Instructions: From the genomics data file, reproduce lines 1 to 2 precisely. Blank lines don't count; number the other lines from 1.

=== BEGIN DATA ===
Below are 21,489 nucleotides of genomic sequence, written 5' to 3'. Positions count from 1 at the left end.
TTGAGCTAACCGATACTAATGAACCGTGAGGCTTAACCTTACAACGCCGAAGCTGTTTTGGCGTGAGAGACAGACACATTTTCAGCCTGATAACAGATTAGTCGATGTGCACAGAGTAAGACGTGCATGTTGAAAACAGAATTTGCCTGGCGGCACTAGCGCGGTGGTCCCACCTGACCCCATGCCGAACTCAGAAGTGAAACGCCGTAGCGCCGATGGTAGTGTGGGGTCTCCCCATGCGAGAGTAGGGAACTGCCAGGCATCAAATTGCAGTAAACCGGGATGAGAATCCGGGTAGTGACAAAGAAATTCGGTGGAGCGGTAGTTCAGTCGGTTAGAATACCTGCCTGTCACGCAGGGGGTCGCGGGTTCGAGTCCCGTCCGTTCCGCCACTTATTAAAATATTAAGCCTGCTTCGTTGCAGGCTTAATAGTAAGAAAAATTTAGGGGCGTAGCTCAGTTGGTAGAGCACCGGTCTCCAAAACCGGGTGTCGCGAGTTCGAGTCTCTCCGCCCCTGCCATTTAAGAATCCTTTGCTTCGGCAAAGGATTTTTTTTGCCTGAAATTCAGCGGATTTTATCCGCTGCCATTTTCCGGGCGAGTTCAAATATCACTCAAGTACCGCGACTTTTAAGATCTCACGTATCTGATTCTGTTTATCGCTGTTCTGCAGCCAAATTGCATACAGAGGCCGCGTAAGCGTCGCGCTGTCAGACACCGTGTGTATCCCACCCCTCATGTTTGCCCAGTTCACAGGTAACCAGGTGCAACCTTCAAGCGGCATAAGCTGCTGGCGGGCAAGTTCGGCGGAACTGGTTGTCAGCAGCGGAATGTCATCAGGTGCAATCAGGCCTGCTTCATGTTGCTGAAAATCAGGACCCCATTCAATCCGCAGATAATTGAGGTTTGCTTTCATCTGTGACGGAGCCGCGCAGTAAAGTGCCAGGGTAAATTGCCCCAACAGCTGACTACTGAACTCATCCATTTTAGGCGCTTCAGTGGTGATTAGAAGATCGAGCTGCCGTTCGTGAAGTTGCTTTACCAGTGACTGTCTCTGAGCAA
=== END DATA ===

Below are 21,489 nucleotides of genomic sequence, written 5' to 3'. Positions count from 1 at the left end.
TTGAGCTAACCGATACTAATGAACCGTGAGGCTTAACCTTACAACGCCGAAGCTGTTTTGGCGTGAGAGACAGACACATTTTCAGCCTGATAACAGATTAGTCGATGTGCACAGAGTAAGACGTGCATGTTGAAAACAGAATTTGCCTGGCGGCACTAGCGCGGTGGTCCCACCTGACCCCATGCCGAACTCAGAAGTGAAACGCCGTAGCGCCGATGGTAGTGTGGGGTCTCCCCATGCGAGAGTAGGGAACTGCCAGGCATCAAATTGCAGTAAACCGGGATGAGAATCCGGGTAGTGACAAAGAAATTCGGTGGAGCGGTAGTTCAGTCGGTTAGAATACCTGCCTGTCACGCAGGGGGTCGCGGGTTCGAGTCCCGTCCGTTCCGCCACTTATTAAAATATTAAGCCTGCTTCGTTGCAGGCTTAATAGTAAGAAAAATTTAGGGGCGTAGCTCAGTTGGTAGAGCACCGGTCTCCAAAACCGGGTGTCGCGAGTTCGAGTCTCTCCGCCCCTGCCATTTAAGAATCCTTTGCTTCGGCAAAGGATTTTTTTTGCCTGAAATTCAGCGGATTTTATCCGCTGCCATTTTCCGGGCGAGTTCAAATATCACTCAAGTACCGCGACTTTTAAGATCTCACGTATCTGATTCTGTTTATCGCTGTTCTGCAGCCAAATTGCATACAGAGGCCGCGTAAGCGTCGCGCTGTCAGACACCGTGTGTATCCCACCCCTCATGTTTGCCCAGTTCACAGGTAACCAGGTGCAACCTTCAAGCGGCATAAGCTGCTGGCGGGCAAGTTCGGCGGAACTGGTTGTCAGCAGCGGAATGTCATCAGGTGCAATCAGGCCTGCTTCATGTTGCTGAAAATCAGGACCCCATTCAATCCGCAGATAATTGAGGTTTGCTTTCATCTGTGACGGAGCCGCGCAGTAAAGTGCCAGGGTAAATTGCCCCAACAGCTGACTACTGAACTCATCCATTTTAGGCGCTTCAGTGGTGATTAGAAGATCGAGCTGCCGTTCGTGAAGTTGCTTTACCAGTGACTGTCTCTGAGCAA